The texts are taken from Michael Harlow’s book: “Vlaminck’s Tie” published 1985 by the University of Auckland Printing Services
Through a Judas-hole the size of a coin, a small room; curled inside an envelope of light, a man; inside this man there are voices, there is even why the cup he drinks from fills with dark. Always, the radio is loud; the music the same, the band marching right over the horizon. If you listen, you will hear the same question three times a day tattoo his body—the dark blue words of electric shock. If you listen inside that body, a map of the world, you will know how to survive the night, why your shadow walks on a broken stick, and why each day he wakes as you will inside the question, did you did you did you?
On the high-wire one foot in front of the other he weaves his act together. On point in air, he juggles space; jongleur without words, his weight a fine line on the sun's rim. When we look to mark his fall, we feel for the earth under us, blow ghost-rings into the air; perfect accomplices we wait under a high cradle of wind for that dark wish to stop twitching in our hands.
I have torn my trousers, the bees are angry In their nests birds are stunned by a high hand of wind All night I stay awake in a pair of borrowed silk pyjamas
Like wasps beating air over a jampot, tomorrow we will quarrel over a fair share of the morning Anger thumbs us darkly
Ten years inside a night-coloured fuck is no magic; tomorrow we will discover that not even simple etiquette will do.
We turn mirrors to the wall, we look under the bed for broken flowers; with tidy care for immaculate news, we swear the earth is part of the solar system.
REVIEW – of events at the 1986 Commonwealth Literature Conference, Laufen, Germany
One of the corollaries of that New Zealand behaviour pattern suggested by the description “the fly-away people” is the habit of gathering together in out-of-the-way places — and not always to discuss matters such as Rugby (when is a tour not a tour?) ANZUS pacts (when is a nuclear ship not a nuclear ship?) or Keri Hulme's Booker Prize (when is a novel not a novel?).
The recent IXth German Conference on Commonwealth Literature, Film and Theatre, held in Laufen in mid-June, was just such an occasion marked by three “fly-away people” coming together to produce a work and performance which might well have prompted the question:- “when is a celebration not a celebration?” Well, one answer could be: when the event is unheralded, not decked out with waving flags or nationalist slogans, when the Kiwi klaxon is not brandished and tooted, yet nevertheless a specifically and distinctively New Zealand voice and presentation speak directly to a mixed audience.
A welcome addition to the proceedings of the Conference was the introduction of a performance component: firstly the theatre presentation Ko Maui, a panoply of Maori myths and legends created and directed by John Hudson and Chris Balme; and secondly the first performance of a new work from the composer Kit Powell, formerly of Christchurch and now living in Zurich, to words by Michael Harlow, currently the Katherine Mansfield Fellow at Menton. The third expatriate element was provided by the baritone, Nelson Wattie, now living in Cologne, for whom the work was written, who had earlier given a sensitive and forceful performance of Douglas Lilburn s Elegy from 1951.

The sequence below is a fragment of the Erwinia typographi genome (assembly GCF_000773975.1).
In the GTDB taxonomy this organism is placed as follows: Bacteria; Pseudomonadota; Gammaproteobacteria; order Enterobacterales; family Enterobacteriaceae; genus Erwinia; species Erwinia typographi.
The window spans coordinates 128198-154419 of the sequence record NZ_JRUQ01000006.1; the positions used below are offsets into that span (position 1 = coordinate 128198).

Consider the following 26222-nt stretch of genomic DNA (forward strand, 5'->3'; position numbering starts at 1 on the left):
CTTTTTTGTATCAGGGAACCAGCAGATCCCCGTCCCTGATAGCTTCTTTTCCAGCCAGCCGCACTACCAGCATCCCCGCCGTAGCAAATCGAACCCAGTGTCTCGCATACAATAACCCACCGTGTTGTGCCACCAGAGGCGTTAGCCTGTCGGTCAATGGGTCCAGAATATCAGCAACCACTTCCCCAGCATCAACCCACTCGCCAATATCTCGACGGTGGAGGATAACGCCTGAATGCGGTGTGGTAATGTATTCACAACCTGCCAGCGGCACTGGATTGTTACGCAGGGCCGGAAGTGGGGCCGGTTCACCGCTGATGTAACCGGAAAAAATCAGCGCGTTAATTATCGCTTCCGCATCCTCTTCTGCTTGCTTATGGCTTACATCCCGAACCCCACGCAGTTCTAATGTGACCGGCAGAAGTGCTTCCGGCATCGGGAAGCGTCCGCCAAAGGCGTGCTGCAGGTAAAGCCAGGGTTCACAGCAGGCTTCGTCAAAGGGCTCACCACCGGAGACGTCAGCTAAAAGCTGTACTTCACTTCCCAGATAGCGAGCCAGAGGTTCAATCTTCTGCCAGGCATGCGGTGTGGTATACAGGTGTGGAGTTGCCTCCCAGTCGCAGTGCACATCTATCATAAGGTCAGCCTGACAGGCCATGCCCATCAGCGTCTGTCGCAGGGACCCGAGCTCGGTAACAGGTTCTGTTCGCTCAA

The place is a short song-cycle for baritone and prepared tape, using as its text three poems from Harlow‘s recent collection Vlaminck's Tie: Did You?, Missing the Mark and How it is, is. Powell has previously set Harlow's words and it is clear from the piece and from both men's response to questions from the floor after the performance, that they have an excellent personal and a professional rapport, with no real suggestion of the “territorial imperative” demands that often beset the relationship between composers and poets.
Moreover, while Harlow has a refreshingly relaxed attitude to the “appropriation” of his words, their shuffling round and fragmentation by the composer, his flexibility is due in some part to Powell‘s understanding of the texts and his ability to find a musical equivalent or contrast to the shifts in style and tone of Harlow's poetry.
Perhaps the single most noteworthy aspect of the work at first hearing is its accessibility – attributable primarily to the work's wit and clarity of form. That both were so evident was due in no small measure to Nelson Wattie's persuasive account of the piece. It is not an easy work to sing, demanding from the performer two sets of ears and an inbuilt metronome: but Wattie coped well with its demands ––variable and alternating pitches, decisions as to duration and tempi which are sometimes left to the performer, and the alternation of the singing/ Sprechgesang voice with taped voice –– with ease and skill.
If there was one element missing, it was that emphasised by Powell and Harlow in the lively discussion following the performance: the fact that it is ideally a music-theatre piece, which needs to be performed from memory by a singer who will physicalise some of the musical and textual elements. And having seen Powell himself, a deceptively laconic and unpretentious commentator on his own music, suddenly illustrate elements in the score with engaging forcefulness and real theatrical flair, one might do a lot worse than ask him to perform it himself. It is, at all events, a work that deserves to be heard again, for its idiom, though modern and experimental, is far from abstruse or rebarbative.
Michael Morley Laufen, Germany 1986